Grider dressed their birds on the
same date, selling to Eubanks also.
R. V. Jones had quite a number
of turkey pickers at his home Sun
day, his birds being marketed thru
the Co-op.
The next regular bible study
meeting will be held at the home of
Mrs. J. A. Grabiel Wednesday night,
Nov. 27. The public is cordially in
vited to attend.
Many Permits For Gas
Refunds Issued in 1935
New regulations in connection
with claims for gasoline tax re
funds enacted by the 1935 legisla
ture and effective July 1 have
brought in 5,430 applications for
permits to obtain refunds, reports
Noon and
The proper treatment
for a bilious child
A cleansing dose today; a smaller
quantity tomorrow: less each time,
until bowels need no help at all.
ANY mother knows the reason
when her child stops playing, eats
little, is hard to manage. Constipation.
But what a pity so few know the
sensible way to set things right!
The ordinary laxatives, of even
ordinary strength, destroy all hopes
of restoring regularity.
A liquid laxative is the answer,
mothers. The answer to all your
worries over constipation. A liquid
can be measured. The dose can be
exactly suited to any age or need.
Just reduce the dose each time, until
the bowels are moving of their own
accord and oeed no help.
This treatment will succeed with
any child and with any adult.
Doctors use liquid laxative.
Hospitals use the liquid form. If it
is best for their use, it Is best for
home use. The liquid laxative they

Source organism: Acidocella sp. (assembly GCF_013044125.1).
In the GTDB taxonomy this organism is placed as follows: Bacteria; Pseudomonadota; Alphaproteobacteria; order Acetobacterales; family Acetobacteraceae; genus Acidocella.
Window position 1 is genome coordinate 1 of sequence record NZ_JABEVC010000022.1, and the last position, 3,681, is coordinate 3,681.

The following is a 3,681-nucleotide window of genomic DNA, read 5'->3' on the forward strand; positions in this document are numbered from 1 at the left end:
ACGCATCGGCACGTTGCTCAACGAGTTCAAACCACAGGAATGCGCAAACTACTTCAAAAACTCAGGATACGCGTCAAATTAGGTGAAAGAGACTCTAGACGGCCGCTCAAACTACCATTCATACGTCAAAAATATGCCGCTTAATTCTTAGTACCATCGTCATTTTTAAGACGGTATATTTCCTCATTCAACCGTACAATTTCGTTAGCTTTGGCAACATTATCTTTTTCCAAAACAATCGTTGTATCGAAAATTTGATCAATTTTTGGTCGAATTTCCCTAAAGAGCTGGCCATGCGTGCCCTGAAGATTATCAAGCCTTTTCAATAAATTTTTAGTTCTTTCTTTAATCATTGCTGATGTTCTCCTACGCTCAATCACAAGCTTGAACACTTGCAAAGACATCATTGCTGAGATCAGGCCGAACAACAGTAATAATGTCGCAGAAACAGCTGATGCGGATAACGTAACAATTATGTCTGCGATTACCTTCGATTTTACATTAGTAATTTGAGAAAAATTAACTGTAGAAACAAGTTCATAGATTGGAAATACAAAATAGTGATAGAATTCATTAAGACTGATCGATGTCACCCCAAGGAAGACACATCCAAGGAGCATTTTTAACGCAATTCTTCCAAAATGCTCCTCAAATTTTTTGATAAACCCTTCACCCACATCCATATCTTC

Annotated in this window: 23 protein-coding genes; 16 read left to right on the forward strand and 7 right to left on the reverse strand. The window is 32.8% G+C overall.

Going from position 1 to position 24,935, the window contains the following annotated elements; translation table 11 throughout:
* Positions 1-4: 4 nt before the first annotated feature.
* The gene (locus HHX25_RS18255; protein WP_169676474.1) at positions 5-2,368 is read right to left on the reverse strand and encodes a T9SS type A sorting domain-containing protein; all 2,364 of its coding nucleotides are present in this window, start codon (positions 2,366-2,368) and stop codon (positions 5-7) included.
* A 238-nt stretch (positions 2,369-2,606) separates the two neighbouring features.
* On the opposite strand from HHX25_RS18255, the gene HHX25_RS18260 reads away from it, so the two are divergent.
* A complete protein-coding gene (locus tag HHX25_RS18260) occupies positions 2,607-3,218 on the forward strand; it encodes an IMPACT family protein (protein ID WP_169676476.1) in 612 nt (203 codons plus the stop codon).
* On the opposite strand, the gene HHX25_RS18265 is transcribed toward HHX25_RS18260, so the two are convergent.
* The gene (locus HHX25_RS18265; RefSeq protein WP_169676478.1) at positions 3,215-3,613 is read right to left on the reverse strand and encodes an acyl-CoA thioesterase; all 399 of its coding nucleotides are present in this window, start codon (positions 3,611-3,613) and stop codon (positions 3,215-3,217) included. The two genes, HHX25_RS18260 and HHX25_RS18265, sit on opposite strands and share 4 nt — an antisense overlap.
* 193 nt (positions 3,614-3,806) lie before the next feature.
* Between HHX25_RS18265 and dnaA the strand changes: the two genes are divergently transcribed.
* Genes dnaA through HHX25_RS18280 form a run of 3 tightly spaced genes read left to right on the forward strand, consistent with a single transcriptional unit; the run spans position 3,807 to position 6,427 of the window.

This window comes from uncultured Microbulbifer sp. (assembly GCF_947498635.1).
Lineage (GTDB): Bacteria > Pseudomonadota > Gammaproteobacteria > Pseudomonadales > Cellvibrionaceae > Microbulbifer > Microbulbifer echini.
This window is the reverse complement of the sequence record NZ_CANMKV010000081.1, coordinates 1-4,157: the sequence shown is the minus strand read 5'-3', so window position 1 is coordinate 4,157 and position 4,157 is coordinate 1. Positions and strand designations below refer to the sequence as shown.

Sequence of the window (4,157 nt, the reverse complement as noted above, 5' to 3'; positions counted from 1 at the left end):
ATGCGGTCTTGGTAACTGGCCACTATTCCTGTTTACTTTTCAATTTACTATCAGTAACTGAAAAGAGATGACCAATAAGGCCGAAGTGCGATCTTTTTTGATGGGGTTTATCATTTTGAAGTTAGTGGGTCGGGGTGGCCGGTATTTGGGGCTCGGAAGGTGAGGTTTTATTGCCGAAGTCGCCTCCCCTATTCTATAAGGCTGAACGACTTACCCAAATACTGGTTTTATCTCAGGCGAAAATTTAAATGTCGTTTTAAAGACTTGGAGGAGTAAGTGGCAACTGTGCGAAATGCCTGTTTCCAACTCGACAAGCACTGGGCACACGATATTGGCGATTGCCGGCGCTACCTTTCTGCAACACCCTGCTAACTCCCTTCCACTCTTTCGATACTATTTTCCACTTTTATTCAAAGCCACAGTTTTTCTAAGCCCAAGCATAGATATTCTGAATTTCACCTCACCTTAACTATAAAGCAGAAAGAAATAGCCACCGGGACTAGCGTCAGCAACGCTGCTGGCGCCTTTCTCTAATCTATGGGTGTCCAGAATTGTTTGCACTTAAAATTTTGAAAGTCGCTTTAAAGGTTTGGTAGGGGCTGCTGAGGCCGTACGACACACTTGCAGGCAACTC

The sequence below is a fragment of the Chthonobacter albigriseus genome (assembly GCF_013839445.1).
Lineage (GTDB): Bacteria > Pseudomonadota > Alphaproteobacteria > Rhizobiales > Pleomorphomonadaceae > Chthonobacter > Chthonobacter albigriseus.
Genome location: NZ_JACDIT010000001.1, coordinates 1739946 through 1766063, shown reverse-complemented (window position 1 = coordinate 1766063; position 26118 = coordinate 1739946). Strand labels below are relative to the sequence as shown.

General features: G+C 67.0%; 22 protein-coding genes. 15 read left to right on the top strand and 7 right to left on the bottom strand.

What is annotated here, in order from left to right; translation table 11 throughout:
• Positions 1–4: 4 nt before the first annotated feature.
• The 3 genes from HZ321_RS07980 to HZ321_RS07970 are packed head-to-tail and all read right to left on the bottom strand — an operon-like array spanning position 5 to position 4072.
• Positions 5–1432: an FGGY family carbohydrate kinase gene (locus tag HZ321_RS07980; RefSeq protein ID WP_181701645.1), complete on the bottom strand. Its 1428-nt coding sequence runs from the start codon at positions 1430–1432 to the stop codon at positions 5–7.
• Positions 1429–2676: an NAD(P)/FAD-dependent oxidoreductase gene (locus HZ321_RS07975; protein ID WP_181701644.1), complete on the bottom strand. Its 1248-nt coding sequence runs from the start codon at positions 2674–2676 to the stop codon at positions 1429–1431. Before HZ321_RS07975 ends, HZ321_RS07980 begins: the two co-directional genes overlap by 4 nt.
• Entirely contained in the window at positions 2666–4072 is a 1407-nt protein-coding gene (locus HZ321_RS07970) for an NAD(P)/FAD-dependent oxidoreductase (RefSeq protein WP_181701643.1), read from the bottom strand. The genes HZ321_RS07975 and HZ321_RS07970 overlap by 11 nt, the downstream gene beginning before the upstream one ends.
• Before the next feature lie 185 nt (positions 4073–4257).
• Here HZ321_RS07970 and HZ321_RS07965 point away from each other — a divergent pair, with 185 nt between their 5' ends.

generally use is Dr. Caldwell's Syrup
Pepsin. Any druggist has it
77. 1
Earl Snell, secretary of state, this
Under the provisions of the new
law, all persons claiming refund for
taxes paid on motor vehicle fuels
not used on the highways of the
state are required to take out a
permit, registering equipment used
and the purpose for which the mo
tor fuel is purchased. A charge of
50 cents is made for the permit,
which is good for one year.
For Elks and Friends
B. P. O. E. Hall
WED., Nov. 27
Sun., Nov. 24
or any time before
We have coops for shipping live poultry
Morrow County Creamery Company
VrtMlffi&w A Walnuts fancy Ore
JELLWELL, the famous Q "I Q
cube dessert O Pkgs. JLtCs
Golden Brown
Citron, Lemon, Orange
LB 29c
Waldorf quality ........
2 LBS 29c
50 OZ. 29c.
Large oval tins asst. .
2 TINS 24c
Thompson seedless
CANDY, fancy box chocolates, 22 LBS. 59c
5 LBS. 98c - Fancy Mix, Choc. Drops 2 lb. 25c
Dependable I Aristocrat
2 LBS 49c I QUART 39c
Aristocrat, highest quality. QT.tLJDv
No. 2V4 tins I Fresh
EACH 10c 16 OZ PKGS 17c
While a rush of applications was
received shortly after the new law
became effective the first of July, a
steady business has been maintained
and it is anticipated that from nine
to ten thousand claimants will be
on record with the department dur
ing the year.
House for rent, unfurnished, new
ly inovatedSeeAJejcWta
75c the couple
soft shell. LB JL &,
DATES, fancy new -f A
crop. 2 LBS JLtU
Mincemeat, fancy
quality. 2 LBS
3 lbs. 19c
2 12 LBS 19c
White fancy layer
LB 19c
K. C. quality 4AA
sieve fancy No. 2
O FOR 24c
Fresh Produce
SWT. SPUDS, No. l's, 4 LBS. 19c
CELERY, Large Utah, 2 BU. 33c